By Nicki Forde, HRL Guest Author
A dream came true for me in June, 2021 in the middle of the Onaqui Mountain Herd Management Area, over 200,000 acres of public land managed by the Bureau of Land Management, as I watched a herd of wild horses snoozing in the late morning sun. The drive from Salt Lake City to Tooele, then to the dirt road leading out to Simpson Springs along the historic Pony Express trail was filled with scenery this Florida native has never seen before, and a not-so-small dose of anxiety. What if we don’t see any horses when we get out there? We only have two days to see them on this trip, and my heart was skipping a few beats thinking I may not see the mustangs before the BLM removes them.
A mass roundup of our wild horses was starting in July, and it was beginning with this small herd of 490 horses. At that time, over 60,000 of America’s wild horses were being held in government funded holding pens as pawns in a tangled web of greed between the ranching and mining industries, livestock haulers, the folks who build the holding facilities, slaughter houses in foreign countries, auction pens in America, even horse trainers and government officials. I just wanted to see wild horses in their natural environment. I really didn’t want to know about the greed, cruelty and mismanagement of them. I wanted to take pictures of these iconic beings and make equine art that came right from my heart and from my personal experiences with them.
As we got to the old Pony Express station at Simpson Springs, my heart was now skipping a beat for a different reason, because just about a hundred yards from the road were a few dozen horses. Standing in the warm sun with the wind whipping through my hair, drowning out sound, sand blasting my face and arms, I felt connected to the vast expanse of land and the animals thriving on it. I felt honored and humbled to be there in that moment. Birds chasing bugs around the horses, antelope drinking from the spring, a group of young stallions chewing on each other and mares forming a protective cage with their legs around a sleeping newborn foal. The peace, and the way time stood still. I’ll never forget it. A blue roan, a black stallion with a star and a gaping neck wound, several bays, flaxen chestnuts, wide blazes, jagged snips, battle scars, pregnant bellies, sleepy babies and shiny coats. All the pretty horses. I couldn’t get over the condition these horses were in. They were in great shape. I expected to see starving horses with dull eyes and coats, but instead I’m staring into the bright, intelligent eyes of wild horses living their best lives.
For these horses, it’s simple. Living and dying on their terms. But for humans, passions flare on all sides of wild horse management. Some folks think it’s cruel to allow the horses to live as wild animals, some folks think it’s best for them and want them left alone. Some see the horses as competition for their privately owned cattle and sheep who graze on public land, and some folks, too many, see them as cash cows and exploit the hell out of the situation. I happen to know enough to know I don’t know much at all. Scientists say the horses are actually good for the range land, and other scientists say the horses are destroying the range. The information is contradictory and inflammatory and it seems impossible to know what’s true. People can argue all day long, but if you want to remove emotion from the wild horse mis-management issue, follow the money. There is an eye-opening blog post from Mary Hone, wild horse photographer and artist, about the actual cost of removing just 435 horses from the Onaqui Mountain area. If you don’t care one bit about humane treatment of animals, you might care a little about this staggering expense to us, the American taxpayer. The removal of 435 wild horses in July, 2021 cost us just a little over 1.5 million dollars. Yes, that’s the cost for 435 horses. They rounded up more than 18,000 horses in 2021. They’re rounding up even more in 2022.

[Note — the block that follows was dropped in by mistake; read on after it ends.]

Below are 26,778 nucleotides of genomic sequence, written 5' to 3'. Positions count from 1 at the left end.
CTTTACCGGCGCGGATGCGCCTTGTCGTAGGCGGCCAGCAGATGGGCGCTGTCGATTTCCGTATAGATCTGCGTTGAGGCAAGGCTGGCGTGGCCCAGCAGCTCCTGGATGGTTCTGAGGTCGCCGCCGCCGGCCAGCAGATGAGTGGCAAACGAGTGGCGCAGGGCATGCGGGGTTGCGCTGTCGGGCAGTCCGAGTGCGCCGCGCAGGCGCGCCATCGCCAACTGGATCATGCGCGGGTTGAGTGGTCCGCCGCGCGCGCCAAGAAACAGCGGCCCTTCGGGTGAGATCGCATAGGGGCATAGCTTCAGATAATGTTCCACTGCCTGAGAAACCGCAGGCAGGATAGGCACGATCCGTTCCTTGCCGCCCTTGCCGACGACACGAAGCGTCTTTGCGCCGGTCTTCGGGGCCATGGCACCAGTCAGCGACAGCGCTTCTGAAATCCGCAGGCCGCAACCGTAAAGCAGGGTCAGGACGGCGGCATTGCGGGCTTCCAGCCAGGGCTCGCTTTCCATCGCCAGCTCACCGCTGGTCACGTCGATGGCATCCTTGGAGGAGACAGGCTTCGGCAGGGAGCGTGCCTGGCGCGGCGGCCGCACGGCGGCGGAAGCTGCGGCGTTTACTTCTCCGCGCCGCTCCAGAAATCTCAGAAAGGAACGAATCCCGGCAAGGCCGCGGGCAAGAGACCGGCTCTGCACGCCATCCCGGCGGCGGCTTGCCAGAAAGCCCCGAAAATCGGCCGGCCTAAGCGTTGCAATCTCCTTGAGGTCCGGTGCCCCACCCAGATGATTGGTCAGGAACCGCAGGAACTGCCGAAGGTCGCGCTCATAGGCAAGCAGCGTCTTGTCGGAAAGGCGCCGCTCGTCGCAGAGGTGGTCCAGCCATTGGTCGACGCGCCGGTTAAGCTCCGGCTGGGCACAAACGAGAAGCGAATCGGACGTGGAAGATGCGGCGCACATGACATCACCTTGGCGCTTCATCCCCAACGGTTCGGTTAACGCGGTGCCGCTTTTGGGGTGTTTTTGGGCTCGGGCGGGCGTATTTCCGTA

$105,710 - paid to Sampson Livestock for helicopter round up and hauling the Onaqui horses off the range
$1,400,000 - paid to G and R livestock to build the holding facility in Sutherland where the Onaqui horses ended up Also, $5 per day per animal in short term holding. About 60,000 horses and burros x $5 a day = $300,000 a day.
The horses I stood with in the Utah sun and wind who once had shining coats, full bellies and bright eyes are wasting away physically and spiritually in filthy over-crowded holding pens. Some get adopted. Some even get adopted into great homes. Many get adopted, flipped from auction yard to auction yard and finally to slaughterhouse once all the money that can be made on that horse has been made. And this is a Federally protected animal. Our government has failed them, and our country is poorer for it.
Back in Florida, looking through the pictures I took of these beautiful animals, I’m inspired to paint them and show them to as many people who care to look. I hope somehow my art can help people feel a little of the connection I felt to time and place out there in that purple mountain majesty with the wind, sand, juniper and mustangs. An incredibly moving and uniquely American experience that is all but a fading dream.
HRL truly appreciates Nicki’s passionate commitment to using her art as a means to consistently keep the plight of wild horses in front of her wide audience. 25% of proceeds from all artwork sales at Drawing On My Heart’s online store are donated to the American Wild Horse Campaign.
You can also read more in our 2020 profile about how Nicki’s history with horses informs her art today!